I don't want you guys to think that I'm pummelling this - well, I kind of am, but only because I know Laini Taylor can do better. We all saw it in DOSAB. The first book of the trilogy was meh, but the second two were excellent. So what's going on here? What did I just read?
This book was disappointing to the point where I don't know if I can even be bothered with the sequel. It was beautifully written, yes, visual and thoughtful, and certainly unique, but those things are laurels that a book this long and involved cannot rest on. You cannot built an epic fantasy novel on a very, very, very half-hearted romance, and said romance was what killed this book for me. It killed it dead.
Listen, because to my grave I will say this: there is nothing wrong with books about romance. There is nothing wrong with fantasy books revolving around a romance. A book is not dumb because it's about romance; it's not less deserving of praise because it features romance. A lot of people very much enjoy romantic plots, and that is absolutely nothing to be ashamed of, and nor does it diminish the value of the book.
But mate, come on. If you're going to make your book about a romance - which, it cannot be denied, this book is - then that romance had better be compelling. It had better be believable. It had better feel real. And yet I felt nothing for the relationship between Lazlo and Sarai; it was rushed and silly. How can you expect me to buy this? They know virtually nothing about each other. They know the things on the surface, yes, but who doesn't like flying in their dreams? Who doesn't fucking like tea and cake? It's like that scene in Friends where Phoebe meets her birth mother and acts like it's so crazy that they have all of this in common - they both like pizza and puppies! Oh my god!
Who doesn't fucking like pizza and puppies?
Here they've known each other for all of three weeks, or something like that, and Lazlo is willing to become Minya's slave, and condemn Sarai to the same fate, just so they don't have to be apart! Not only is this not romantic, it's kind of twisted. Death is incredibly sad, any death, but is Lazlo so tone deaf and so selfish that he is unwilling to just let go? If I were given the choice of mourning the passing of my loved ones or condemning them to ghostly slavery just so that I would not have to be without them, I think I would choose to mourn them. That's the more difficult choice, but choosing the latter means choosing your own welfare over theirs. Frankly, this choice was so stupid that I'm finding it hard to summon any motivation to read the sequel. I get it - I get that this is the conflict, this is the situation we're in and it's how we're going to expand to a sequel - but it's just so ridiculous and extra. Is this really the only way this story could have moved forward? This is the conflict that's been chosen for us? Seriously?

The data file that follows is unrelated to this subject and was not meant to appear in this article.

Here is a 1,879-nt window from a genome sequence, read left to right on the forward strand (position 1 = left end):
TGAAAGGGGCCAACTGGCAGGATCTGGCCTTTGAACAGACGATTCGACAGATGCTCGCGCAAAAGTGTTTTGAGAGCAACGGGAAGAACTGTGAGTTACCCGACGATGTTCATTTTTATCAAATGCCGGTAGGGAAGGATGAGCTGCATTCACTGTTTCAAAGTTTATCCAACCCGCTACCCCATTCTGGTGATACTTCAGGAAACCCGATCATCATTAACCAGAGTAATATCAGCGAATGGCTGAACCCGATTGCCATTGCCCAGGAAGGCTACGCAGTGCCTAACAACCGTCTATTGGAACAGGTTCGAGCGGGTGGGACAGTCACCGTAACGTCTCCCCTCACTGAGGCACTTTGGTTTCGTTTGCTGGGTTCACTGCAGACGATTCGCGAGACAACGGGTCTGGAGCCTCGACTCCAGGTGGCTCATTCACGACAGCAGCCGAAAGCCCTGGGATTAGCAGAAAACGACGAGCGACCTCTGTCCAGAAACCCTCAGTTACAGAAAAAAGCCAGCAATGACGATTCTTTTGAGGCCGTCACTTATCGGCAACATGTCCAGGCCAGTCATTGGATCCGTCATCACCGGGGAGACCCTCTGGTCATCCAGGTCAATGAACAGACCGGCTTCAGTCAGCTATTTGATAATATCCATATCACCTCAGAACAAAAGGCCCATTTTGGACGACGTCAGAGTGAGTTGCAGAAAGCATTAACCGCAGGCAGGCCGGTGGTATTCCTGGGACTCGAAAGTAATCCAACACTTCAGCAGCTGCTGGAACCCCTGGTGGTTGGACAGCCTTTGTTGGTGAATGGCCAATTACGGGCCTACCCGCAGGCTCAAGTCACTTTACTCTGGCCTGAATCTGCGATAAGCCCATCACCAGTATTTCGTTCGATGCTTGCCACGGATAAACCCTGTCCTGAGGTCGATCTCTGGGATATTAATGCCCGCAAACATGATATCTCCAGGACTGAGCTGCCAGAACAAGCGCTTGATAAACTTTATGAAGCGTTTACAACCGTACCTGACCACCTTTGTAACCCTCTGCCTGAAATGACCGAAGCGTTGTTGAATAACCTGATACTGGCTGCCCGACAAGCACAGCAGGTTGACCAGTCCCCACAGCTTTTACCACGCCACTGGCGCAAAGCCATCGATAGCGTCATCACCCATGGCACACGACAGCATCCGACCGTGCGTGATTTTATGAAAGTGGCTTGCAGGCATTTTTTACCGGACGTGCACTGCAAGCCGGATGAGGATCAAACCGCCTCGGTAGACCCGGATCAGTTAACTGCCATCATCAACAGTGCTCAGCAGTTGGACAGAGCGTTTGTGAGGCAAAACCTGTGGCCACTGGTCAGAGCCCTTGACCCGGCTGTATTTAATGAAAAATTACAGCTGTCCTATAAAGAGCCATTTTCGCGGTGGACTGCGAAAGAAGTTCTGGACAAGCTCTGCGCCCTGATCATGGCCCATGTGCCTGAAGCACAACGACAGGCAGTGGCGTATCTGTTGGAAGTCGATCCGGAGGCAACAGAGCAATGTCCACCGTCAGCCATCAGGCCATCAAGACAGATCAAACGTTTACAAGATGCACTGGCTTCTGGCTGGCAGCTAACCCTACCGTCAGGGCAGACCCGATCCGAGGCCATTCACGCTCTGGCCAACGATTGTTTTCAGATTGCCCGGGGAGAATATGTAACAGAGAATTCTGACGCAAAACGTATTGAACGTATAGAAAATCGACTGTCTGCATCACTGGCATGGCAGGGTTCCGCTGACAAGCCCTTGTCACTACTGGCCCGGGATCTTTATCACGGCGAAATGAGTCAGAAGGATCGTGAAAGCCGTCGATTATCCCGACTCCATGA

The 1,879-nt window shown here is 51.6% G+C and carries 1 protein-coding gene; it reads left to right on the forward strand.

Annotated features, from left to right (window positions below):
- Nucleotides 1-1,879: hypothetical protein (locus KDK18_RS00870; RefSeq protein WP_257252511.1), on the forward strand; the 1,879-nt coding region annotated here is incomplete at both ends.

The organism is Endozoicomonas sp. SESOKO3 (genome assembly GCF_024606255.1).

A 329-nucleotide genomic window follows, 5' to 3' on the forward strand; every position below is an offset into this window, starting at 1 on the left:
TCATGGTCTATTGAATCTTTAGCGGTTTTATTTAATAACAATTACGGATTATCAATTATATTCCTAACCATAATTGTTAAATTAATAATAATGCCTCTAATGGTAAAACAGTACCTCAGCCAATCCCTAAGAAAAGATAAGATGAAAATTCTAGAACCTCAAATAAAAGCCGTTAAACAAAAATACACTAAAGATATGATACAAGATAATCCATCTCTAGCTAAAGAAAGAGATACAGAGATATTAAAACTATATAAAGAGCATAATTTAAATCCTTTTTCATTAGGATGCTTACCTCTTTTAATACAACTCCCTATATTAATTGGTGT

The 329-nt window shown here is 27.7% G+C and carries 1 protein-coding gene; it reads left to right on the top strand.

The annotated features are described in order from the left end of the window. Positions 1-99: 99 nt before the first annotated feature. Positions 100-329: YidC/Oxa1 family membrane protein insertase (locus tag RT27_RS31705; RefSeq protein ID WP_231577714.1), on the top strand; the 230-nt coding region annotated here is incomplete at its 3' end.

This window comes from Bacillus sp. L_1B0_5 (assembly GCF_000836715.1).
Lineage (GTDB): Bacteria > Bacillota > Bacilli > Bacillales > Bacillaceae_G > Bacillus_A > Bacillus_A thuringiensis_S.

Would it not have been enough for the people of Weep to turn on Lazlo, or for Minya to attack the town with her army of ghosts? Would it not have been enough for the citadel to fall completely, destroy Weep, and sent the godspawn fleeing for refuge out into the world? Would it not have been enough to ditch the dumb cliffhanger and give us stakes higher than Lazlo's stupid choice? I don't want to read a book about Minya making Sarai say mean things to Lazlo and having Lazlo pine for Sarai. I want a bigger problem - more gods arriving, Zosma held hostage by all of the other hidden godspawn who must be there, or at least somewhere out in the world. I want something earth-shattering and big, not this, the same old tormented lovers stemming from a relationship that was so hard to care about.
Maybe this wouldn't have felt like such a disappointment if the whole story hadn't been set up to be so much bigger than it was. There are so many threads, all of them cut loose by the choice to whittle away all of that promise for a conflict that's not interesting or different or even relevant. What's the deal with Thyon Nero? What's happening back in Zosma? Where are all of the other children? What happens to all of these threads, or are they left to trail while we look forward to a sequel of sitting in the citadel at Minya's mercy?
I'll tell you how it should have ended: Lazlo's dreams are crushed when Sarai is revealed to be a puppet of Minya, and he realizes that she really is dead and there's no getting her back. He loses his endless hope and his faith in goodness. As soon as Sarai's ghost appears to be under Minya's control, he takes a shard of mesarthium and impales Minya with it, killing her. All of Minya's ghosts dispel, including Sarai, and then we're looking at a sequel where Lazlo is warring with a monstrous grief inside of him, trying not to become a new Skathis, while the other lost godspawn rise up in Zosma and take control of it. Weep and Zosma are now poised to war and the only person who can stop them is Lazlo alone, except he is drowning in guilt.
I suppose that's pretty fucking harsh, but it packs more of a punch than this. Then again, from a book this slow and unforgiving, I don't know what else I expected....more